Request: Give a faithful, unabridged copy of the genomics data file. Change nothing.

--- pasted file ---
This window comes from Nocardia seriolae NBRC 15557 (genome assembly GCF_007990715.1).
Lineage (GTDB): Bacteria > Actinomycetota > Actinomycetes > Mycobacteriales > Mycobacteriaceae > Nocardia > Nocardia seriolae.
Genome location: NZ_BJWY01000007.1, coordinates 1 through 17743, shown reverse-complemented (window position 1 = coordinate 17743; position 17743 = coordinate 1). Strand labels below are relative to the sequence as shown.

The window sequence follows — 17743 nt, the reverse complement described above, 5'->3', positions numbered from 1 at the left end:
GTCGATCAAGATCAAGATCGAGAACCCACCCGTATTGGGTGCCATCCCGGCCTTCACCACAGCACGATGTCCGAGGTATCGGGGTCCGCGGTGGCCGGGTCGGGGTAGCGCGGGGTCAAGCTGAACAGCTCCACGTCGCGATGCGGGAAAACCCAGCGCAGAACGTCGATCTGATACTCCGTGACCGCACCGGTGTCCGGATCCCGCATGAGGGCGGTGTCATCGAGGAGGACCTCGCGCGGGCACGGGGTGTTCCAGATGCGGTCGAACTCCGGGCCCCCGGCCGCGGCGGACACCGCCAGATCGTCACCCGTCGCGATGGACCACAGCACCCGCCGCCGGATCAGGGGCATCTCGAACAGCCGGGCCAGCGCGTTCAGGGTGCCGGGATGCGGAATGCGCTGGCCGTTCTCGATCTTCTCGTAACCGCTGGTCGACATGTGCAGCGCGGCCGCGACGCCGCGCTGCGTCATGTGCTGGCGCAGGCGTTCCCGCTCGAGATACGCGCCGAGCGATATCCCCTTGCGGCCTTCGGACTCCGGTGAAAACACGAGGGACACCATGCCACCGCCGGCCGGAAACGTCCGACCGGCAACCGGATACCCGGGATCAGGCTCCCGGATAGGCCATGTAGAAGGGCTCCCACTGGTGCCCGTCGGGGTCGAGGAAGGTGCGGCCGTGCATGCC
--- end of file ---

This window comes from Nocardia seriolae NBRC 15557 (genome assembly GCF_007990715.1).
Lineage (GTDB): Bacteria > Actinomycetota > Actinomycetes > Mycobacteriales > Mycobacteriaceae > Nocardia > Nocardia seriolae.
Genome location: NZ_BJWY01000007.1, coordinates 1 through 17743, shown reverse-complemented (window position 1 = coordinate 17743; position 17743 = coordinate 1). Strand labels below are relative to the sequence as shown.

The window sequence follows — 17743 nt, the reverse complement described above, 5'->3', positions numbered from 1 at the left end:
GTCGATCAAGATCAAGATCGAGAACCCACCCGTATTGGGTGCCATCCCGGCCTTCACCACAGCACGATGTCCGAGGTATCGGGGTCCGCGGTGGCCGGGTCGGGGTAGCGCGGGGTCAAGCTGAACAGCTCCACGTCGCGATGCGGGAAAACCCAGCGCAGAACGTCGATCTGATACTCCGTGACCGCACCGGTGTCCGGATCCCGCATGAGGGCGGTGTCATCGAGGAGGACCTCGCGCGGGCACGGGGTGTTCCAGATGCGGTCGAACTCCGGGCCCCCGGCCGCGGCGGACACCGCCAGATCGTCACCCGTCGCGATGGACCACAGCACCCGCCGCCGGATCAGGGGCATCTCGAACAGCCGGGCCAGCGCGTTCAGGGTGCCGGGATGCGGAATGCGCTGGCCGTTCTCGATCTTCTCGTAACCGCTGGTCGACATGTGCAGCGCGGCCGCGACGCCGCGCTGCGTCATGTGCTGGCGCAGGCGTTCCCGCTCGAGATACGCGCCGAGCGATATCCCCTTGCGGCCTTCGGACTCCGGTGAAAACACGAGGGACACCATGCCACCGCCGGCCGGAAACGTCCGACCGGCAACCGGATACCCGGGATCAGGCTCCCGGATAGGCCATGTAGAAGGGCTCCCACTGGTGCCCGTCGGGGTCGAGGAAGGTGCGGCCGTGCATGCC